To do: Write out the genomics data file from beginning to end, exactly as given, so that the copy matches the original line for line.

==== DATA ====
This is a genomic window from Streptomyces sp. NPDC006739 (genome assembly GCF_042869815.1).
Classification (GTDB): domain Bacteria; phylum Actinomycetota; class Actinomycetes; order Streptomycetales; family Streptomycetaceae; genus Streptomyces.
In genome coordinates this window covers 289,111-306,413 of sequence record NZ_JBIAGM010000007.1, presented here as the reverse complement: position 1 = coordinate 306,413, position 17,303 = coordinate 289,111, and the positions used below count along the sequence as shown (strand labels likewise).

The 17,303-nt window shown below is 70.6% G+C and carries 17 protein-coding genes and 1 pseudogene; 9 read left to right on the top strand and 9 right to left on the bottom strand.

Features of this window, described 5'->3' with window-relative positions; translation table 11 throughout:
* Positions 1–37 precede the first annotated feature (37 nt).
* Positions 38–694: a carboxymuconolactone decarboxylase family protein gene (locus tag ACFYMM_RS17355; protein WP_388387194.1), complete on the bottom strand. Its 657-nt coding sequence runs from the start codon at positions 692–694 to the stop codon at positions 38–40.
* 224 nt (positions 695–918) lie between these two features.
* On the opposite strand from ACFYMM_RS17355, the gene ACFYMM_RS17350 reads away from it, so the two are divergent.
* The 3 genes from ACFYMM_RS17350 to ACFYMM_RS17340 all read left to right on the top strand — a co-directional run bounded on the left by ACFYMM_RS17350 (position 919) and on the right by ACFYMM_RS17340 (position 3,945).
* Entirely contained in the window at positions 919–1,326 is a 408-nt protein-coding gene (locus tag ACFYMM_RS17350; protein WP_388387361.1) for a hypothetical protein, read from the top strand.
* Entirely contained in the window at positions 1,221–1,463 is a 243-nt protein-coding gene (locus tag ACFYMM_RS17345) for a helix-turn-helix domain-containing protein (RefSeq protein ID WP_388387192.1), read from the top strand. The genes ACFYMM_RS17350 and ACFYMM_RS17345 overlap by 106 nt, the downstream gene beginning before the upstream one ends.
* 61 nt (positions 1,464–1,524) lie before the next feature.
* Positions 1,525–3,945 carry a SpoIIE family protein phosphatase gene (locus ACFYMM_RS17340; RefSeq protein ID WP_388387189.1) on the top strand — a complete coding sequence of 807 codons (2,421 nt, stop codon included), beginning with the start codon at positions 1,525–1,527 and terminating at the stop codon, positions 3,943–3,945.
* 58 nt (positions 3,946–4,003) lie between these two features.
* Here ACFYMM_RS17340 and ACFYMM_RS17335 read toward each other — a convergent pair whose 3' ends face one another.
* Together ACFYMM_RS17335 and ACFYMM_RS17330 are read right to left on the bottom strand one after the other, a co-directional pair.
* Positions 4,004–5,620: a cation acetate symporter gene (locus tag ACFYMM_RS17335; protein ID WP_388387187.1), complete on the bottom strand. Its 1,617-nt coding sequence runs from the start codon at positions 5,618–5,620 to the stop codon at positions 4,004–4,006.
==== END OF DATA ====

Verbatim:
This is a genomic window from Streptomyces sp. NPDC006739 (genome assembly GCF_042869815.1).
Classification (GTDB): domain Bacteria; phylum Actinomycetota; class Actinomycetes; order Streptomycetales; family Streptomycetaceae; genus Streptomyces.
In genome coordinates this window covers 289,111-306,413 of sequence record NZ_JBIAGM010000007.1, presented here as the reverse complement: position 1 = coordinate 306,413, position 17,303 = coordinate 289,111, and the positions used below count along the sequence as shown (strand labels likewise).

The 17,303-nt window shown below is 70.6% G+C and carries 17 protein-coding genes and 1 pseudogene; 9 read left to right on the top strand and 9 right to left on the bottom strand.

Features of this window, described 5'->3' with window-relative positions; translation table 11 throughout:
* Positions 1–37 precede the first annotated feature (37 nt).
* Positions 38–694: a carboxymuconolactone decarboxylase family protein gene (locus tag ACFYMM_RS17355; protein WP_388387194.1), complete on the bottom strand. Its 657-nt coding sequence runs from the start codon at positions 692–694 to the stop codon at positions 38–40.
* 224 nt (positions 695–918) lie between these two features.
* On the opposite strand from ACFYMM_RS17355, the gene ACFYMM_RS17350 reads away from it, so the two are divergent.
* The 3 genes from ACFYMM_RS17350 to ACFYMM_RS17340 all read left to right on the top strand — a co-directional run bounded on the left by ACFYMM_RS17350 (position 919) and on the right by ACFYMM_RS17340 (position 3,945).
* Entirely contained in the window at positions 919–1,326 is a 408-nt protein-coding gene (locus tag ACFYMM_RS17350; protein WP_388387361.1) for a hypothetical protein, read from the top strand.
* Entirely contained in the window at positions 1,221–1,463 is a 243-nt protein-coding gene (locus tag ACFYMM_RS17345) for a helix-turn-helix domain-containing protein (RefSeq protein ID WP_388387192.1), read from the top strand. The genes ACFYMM_RS17350 and ACFYMM_RS17345 overlap by 106 nt, the downstream gene beginning before the upstream one ends.
* 61 nt (positions 1,464–1,524) lie before the next feature.
* Positions 1,525–3,945 carry a SpoIIE family protein phosphatase gene (locus ACFYMM_RS17340; RefSeq protein ID WP_388387189.1) on the top strand — a complete coding sequence of 807 codons (2,421 nt, stop codon included), beginning with the start codon at positions 1,525–1,527 and terminating at the stop codon, positions 3,943–3,945.
* 58 nt (positions 3,946–4,003) lie between these two features.
* Here ACFYMM_RS17340 and ACFYMM_RS17335 read toward each other — a convergent pair whose 3' ends face one another.
* Together ACFYMM_RS17335 and ACFYMM_RS17330 are read right to left on the bottom strand one after the other, a co-directional pair.
* Positions 4,004–5,620: a cation acetate symporter gene (locus tag ACFYMM_RS17335; protein ID WP_388387187.1), complete on the bottom strand. Its 1,617-nt coding sequence runs from the start codon at positions 5,618–5,620 to the stop codon at positions 4,004–4,006.